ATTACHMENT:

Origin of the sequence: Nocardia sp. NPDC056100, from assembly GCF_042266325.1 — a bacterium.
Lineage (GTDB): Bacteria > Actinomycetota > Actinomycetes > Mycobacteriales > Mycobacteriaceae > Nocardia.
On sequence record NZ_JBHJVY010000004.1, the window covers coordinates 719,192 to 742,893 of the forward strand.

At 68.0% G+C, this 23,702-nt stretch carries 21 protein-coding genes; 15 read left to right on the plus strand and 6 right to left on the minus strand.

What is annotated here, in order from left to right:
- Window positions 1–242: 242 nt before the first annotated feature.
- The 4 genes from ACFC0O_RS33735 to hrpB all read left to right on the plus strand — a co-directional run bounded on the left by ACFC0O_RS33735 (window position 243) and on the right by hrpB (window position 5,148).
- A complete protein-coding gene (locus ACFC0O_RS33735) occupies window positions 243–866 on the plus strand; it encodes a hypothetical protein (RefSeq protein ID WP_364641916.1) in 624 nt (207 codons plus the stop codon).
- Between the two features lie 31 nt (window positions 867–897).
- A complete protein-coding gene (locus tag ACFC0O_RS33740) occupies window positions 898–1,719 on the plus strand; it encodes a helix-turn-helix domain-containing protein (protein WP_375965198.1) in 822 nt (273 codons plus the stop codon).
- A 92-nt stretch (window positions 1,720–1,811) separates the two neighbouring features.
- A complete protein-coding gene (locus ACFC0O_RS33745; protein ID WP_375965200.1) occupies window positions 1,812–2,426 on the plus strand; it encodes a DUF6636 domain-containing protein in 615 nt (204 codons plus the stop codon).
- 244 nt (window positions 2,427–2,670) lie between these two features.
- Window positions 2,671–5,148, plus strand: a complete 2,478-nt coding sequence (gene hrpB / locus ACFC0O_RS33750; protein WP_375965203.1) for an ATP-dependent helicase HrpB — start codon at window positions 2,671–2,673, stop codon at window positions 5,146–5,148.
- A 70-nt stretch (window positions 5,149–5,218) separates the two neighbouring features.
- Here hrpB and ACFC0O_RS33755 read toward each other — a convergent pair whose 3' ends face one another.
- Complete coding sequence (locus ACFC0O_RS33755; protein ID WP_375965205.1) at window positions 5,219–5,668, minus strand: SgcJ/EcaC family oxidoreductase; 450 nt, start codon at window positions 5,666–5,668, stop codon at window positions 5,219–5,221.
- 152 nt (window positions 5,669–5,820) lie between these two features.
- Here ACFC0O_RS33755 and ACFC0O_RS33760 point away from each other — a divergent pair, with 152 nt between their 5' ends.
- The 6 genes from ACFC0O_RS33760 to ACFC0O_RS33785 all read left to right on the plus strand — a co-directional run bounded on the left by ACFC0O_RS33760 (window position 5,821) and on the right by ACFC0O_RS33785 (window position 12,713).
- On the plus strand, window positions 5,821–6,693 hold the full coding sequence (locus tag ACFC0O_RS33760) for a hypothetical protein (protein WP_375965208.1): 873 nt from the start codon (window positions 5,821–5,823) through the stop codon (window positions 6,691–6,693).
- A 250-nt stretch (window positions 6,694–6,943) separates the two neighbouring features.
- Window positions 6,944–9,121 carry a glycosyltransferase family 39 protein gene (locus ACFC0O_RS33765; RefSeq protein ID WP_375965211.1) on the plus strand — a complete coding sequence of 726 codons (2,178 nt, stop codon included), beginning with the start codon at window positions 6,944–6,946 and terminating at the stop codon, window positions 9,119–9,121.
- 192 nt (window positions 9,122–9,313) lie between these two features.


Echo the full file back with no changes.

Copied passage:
Origin of the sequence: Nocardia sp. NPDC056100, from assembly GCF_042266325.1 — a bacterium.
Lineage (GTDB): Bacteria > Actinomycetota > Actinomycetes > Mycobacteriales > Mycobacteriaceae > Nocardia.
On sequence record NZ_JBHJVY010000004.1, the window covers coordinates 719,192 to 742,893 of the forward strand.

At 68.0% G+C, this 23,702-nt stretch carries 21 protein-coding genes; 15 read left to right on the plus strand and 6 right to left on the minus strand.

What is annotated here, in order from left to right:
- Window positions 1–242: 242 nt before the first annotated feature.
- The 4 genes from ACFC0O_RS33735 to hrpB all read left to right on the plus strand — a co-directional run bounded on the left by ACFC0O_RS33735 (window position 243) and on the right by hrpB (window position 5,148).
- A complete protein-coding gene (locus ACFC0O_RS33735) occupies window positions 243–866 on the plus strand; it encodes a hypothetical protein (RefSeq protein ID WP_364641916.1) in 624 nt (207 codons plus the stop codon).
- Between the two features lie 31 nt (window positions 867–897).
- A complete protein-coding gene (locus tag ACFC0O_RS33740) occupies window positions 898–1,719 on the plus strand; it encodes a helix-turn-helix domain-containing protein (protein WP_375965198.1) in 822 nt (273 codons plus the stop codon).
- A 92-nt stretch (window positions 1,720–1,811) separates the two neighbouring features.
- A complete protein-coding gene (locus ACFC0O_RS33745; protein ID WP_375965200.1) occupies window positions 1,812–2,426 on the plus strand; it encodes a DUF6636 domain-containing protein in 615 nt (204 codons plus the stop codon).
- 244 nt (window positions 2,427–2,670) lie between these two features.
- Window positions 2,671–5,148, plus strand: a complete 2,478-nt coding sequence (gene hrpB / locus ACFC0O_RS33750; protein WP_375965203.1) for an ATP-dependent helicase HrpB — start codon at window positions 2,671–2,673, stop codon at window positions 5,146–5,148.
- A 70-nt stretch (window positions 5,149–5,218) separates the two neighbouring features.
- Here hrpB and ACFC0O_RS33755 read toward each other — a convergent pair whose 3' ends face one another.
- Complete coding sequence (locus ACFC0O_RS33755; protein ID WP_375965205.1) at window positions 5,219–5,668, minus strand: SgcJ/EcaC family oxidoreductase; 450 nt, start codon at window positions 5,666–5,668, stop codon at window positions 5,219–5,221.
- 152 nt (window positions 5,669–5,820) lie between these two features.
- Here ACFC0O_RS33755 and ACFC0O_RS33760 point away from each other — a divergent pair, with 152 nt between their 5' ends.
- The 6 genes from ACFC0O_RS33760 to ACFC0O_RS33785 all read left to right on the plus strand — a co-directional run bounded on the left by ACFC0O_RS33760 (window position 5,821) and on the right by ACFC0O_RS33785 (window position 12,713).
- On the plus strand, window positions 5,821–6,693 hold the full coding sequence (locus tag ACFC0O_RS33760) for a hypothetical protein (protein WP_375965208.1): 873 nt from the start codon (window positions 5,821–5,823) through the stop codon (window positions 6,691–6,693).
- A 250-nt stretch (window positions 6,694–6,943) separates the two neighbouring features.
- Window positions 6,944–9,121 carry a glycosyltransferase family 39 protein gene (locus ACFC0O_RS33765; RefSeq protein ID WP_375965211.1) on the plus strand — a complete coding sequence of 726 codons (2,178 nt, stop codon included), beginning with the start codon at window positions 6,944–6,946 and terminating at the stop codon, window positions 9,119–9,121.
- 192 nt (window positions 9,122–9,313) lie between these two features.